I Can’t Go Blonde!
By Susan Wright
Is a change of colour a step too far for Becky … or is it a fresh start on a new path?
Becky shook her head when her hairdresser sat her down and suggested she ought to go blonde.
“No, I don’t think so,” she said, peering in the mirror and wishing she didn’t look so old. I’m a bit long in the tooth for something drastic like that.”
“Of course you’re not.” Craig stood behind her, running his fingers through her brown tinted hair. “Blonde hair would suit you, Becky, and you looked really down when you came in, so I thought a change might cheer you up.”
“It would take more than that. I still haven’t got another job, Craig. I’m too old for everything.”
Craig frowned. “You’re not that old.”
No, I’m only forty three,” Becky whispered so all the young hairdressers in the salon couldn’t hear, “but I feel as if I’ve got one foot in the grave. I went for a telesalesjob yesterday and all the other applicants looked about fourteen -and my experience didn’t seem to count for anything! I answered the phone in an office for years, but I didn’t even get a second interview!”
“But it can’t have been because of your age.”
“Oh, I think it was.” Becky broke into a wry grin. “And apparently I’m much too old to train as a fighter pilot now.”
“Well, the uniform wouldn’t suit you anyway.” Craig shrugged. “You need a job in another shop.”
“I know, but the only shop with vacancies is that trendy boutique in the precinct. When I went in, they had loud music blaring. I couldn’t cope with that.”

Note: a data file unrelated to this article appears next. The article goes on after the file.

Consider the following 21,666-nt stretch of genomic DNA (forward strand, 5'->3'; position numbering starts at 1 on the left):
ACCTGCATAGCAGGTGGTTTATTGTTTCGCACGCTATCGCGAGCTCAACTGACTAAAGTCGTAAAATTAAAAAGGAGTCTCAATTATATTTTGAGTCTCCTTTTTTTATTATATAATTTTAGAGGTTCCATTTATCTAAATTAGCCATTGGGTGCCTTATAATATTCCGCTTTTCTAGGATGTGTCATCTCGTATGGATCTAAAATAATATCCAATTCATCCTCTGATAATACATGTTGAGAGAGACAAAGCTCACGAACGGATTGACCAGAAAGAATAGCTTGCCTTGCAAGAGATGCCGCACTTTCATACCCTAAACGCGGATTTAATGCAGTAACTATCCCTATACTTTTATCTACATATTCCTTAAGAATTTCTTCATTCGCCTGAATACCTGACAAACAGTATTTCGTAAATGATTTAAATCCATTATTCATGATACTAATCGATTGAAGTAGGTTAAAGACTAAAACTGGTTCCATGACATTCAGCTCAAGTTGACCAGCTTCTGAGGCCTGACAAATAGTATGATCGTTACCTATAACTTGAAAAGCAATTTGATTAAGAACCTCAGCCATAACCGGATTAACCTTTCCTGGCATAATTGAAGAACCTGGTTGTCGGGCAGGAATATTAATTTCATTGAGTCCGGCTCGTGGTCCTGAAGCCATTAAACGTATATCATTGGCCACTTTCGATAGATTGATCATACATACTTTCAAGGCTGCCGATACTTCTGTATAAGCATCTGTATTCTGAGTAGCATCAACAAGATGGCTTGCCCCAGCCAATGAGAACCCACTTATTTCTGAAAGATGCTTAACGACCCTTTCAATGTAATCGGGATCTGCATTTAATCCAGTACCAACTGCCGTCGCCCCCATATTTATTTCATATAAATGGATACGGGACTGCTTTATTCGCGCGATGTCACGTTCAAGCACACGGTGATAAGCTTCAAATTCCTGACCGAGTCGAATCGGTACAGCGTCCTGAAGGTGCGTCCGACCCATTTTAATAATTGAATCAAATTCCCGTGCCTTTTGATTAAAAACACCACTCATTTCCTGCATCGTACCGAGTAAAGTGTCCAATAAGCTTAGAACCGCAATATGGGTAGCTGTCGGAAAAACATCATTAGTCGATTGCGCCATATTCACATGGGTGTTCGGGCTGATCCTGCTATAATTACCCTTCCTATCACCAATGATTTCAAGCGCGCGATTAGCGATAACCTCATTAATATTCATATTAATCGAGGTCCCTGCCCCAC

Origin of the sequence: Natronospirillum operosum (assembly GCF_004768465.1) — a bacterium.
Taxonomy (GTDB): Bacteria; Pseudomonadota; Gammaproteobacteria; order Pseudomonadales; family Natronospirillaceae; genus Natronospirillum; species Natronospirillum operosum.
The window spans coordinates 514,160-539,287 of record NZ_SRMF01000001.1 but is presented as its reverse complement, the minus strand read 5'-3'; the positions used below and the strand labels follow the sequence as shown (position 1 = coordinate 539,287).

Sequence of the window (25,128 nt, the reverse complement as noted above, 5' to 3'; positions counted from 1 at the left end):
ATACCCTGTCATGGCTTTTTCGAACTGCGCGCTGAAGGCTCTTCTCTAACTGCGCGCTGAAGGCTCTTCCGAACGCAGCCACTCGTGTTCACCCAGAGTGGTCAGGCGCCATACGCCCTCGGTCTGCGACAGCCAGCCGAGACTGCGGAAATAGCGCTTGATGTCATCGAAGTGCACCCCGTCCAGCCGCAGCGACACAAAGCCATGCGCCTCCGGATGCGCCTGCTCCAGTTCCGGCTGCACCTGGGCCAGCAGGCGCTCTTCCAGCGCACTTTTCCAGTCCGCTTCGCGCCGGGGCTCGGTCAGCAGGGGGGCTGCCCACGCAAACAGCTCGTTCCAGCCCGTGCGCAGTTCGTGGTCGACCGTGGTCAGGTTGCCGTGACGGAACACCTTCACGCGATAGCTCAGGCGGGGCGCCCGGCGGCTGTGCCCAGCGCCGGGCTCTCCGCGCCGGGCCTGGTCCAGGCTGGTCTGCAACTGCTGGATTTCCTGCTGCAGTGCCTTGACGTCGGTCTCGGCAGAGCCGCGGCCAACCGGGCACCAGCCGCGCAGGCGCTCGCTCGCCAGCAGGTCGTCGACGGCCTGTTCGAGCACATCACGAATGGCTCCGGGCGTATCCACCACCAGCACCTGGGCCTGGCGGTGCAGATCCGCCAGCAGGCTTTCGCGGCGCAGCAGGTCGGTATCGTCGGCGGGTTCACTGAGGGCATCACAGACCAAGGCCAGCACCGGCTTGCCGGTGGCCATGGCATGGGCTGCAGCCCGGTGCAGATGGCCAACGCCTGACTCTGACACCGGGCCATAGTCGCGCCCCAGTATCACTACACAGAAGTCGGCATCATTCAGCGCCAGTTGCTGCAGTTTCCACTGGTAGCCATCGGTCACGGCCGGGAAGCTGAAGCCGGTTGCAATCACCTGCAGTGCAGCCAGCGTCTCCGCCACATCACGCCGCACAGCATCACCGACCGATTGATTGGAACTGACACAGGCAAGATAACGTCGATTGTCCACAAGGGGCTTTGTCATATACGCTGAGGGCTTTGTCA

‘Tm surprised you could hear it, what with you being so old!”
“Oh, there’s nothing wrong with my ears,” Becky assured him with a smile. “But there’s no way I could work there, Craig. The atmosphere’s really horrible. Nobody asked if I needed any help. When I worked in a shop, I made the customers feel special, but I felt invisible in there. I felt like a total frump, too!”
“So go blonde,” Craig said, taking a swatch of hair from a cupboard. “Ash blonde. What do you think?”
You seem to be very busy lately
Becky took the swatch from him and stared at it. “It’s lovely, but I’d have to have my roots done more often if I went blonde and I couldn’t afford that because I haven’t got a job.”
“OK, we’ll stick to brown,” Craig said. The phone over on the desk started to ring. “Sorry, I’d better answer that.”
Becky nodded, watching him rushing over to the desk.
She was quite used to Craig dashing off during her appointments. He owned the salon, so he had to answer the phone and greet clients as well as doing hair.
He was always racing around, but he still managed to make her feel welcome and relaxed, and she loved her appointments at the salon.
It felt good to be pampered, but it was amazing that Craig managed to cope, she thought, as she watched him put the phone down and rush round the desk to take an elderly woman’s coat.
“You seem to be very busy lately,” she observed when he returned.
“Yes, it’s the recession. People always go to the hairdressers more when things are gloomy.”
“Really,” Craig replied as the phone rang again.
“Listen, would you go blonde if you got staff rates?”
Becky looked puzzled.
“Staff rates?” she echoed.
“Yeah – I can’t cope!” Craig exclaimed, nodding towards the phone. “I need a receptionist but I never get a spare minute to advertise for one.”
“A receptionist?” Becky repeated, her eyes lighting up.
Yes, somebody who can make clients feel special. And who’s good on the phone.”
“And somebody who looks good?”
“Yeah – I wouldn’t want a frump.”
“Right, I’ll go for the ash blonde then!” Becky grinned, peering in the mirror.
It was funny, but she suddenly looked much younger – and she’d look younger still once she’d gone blonde.
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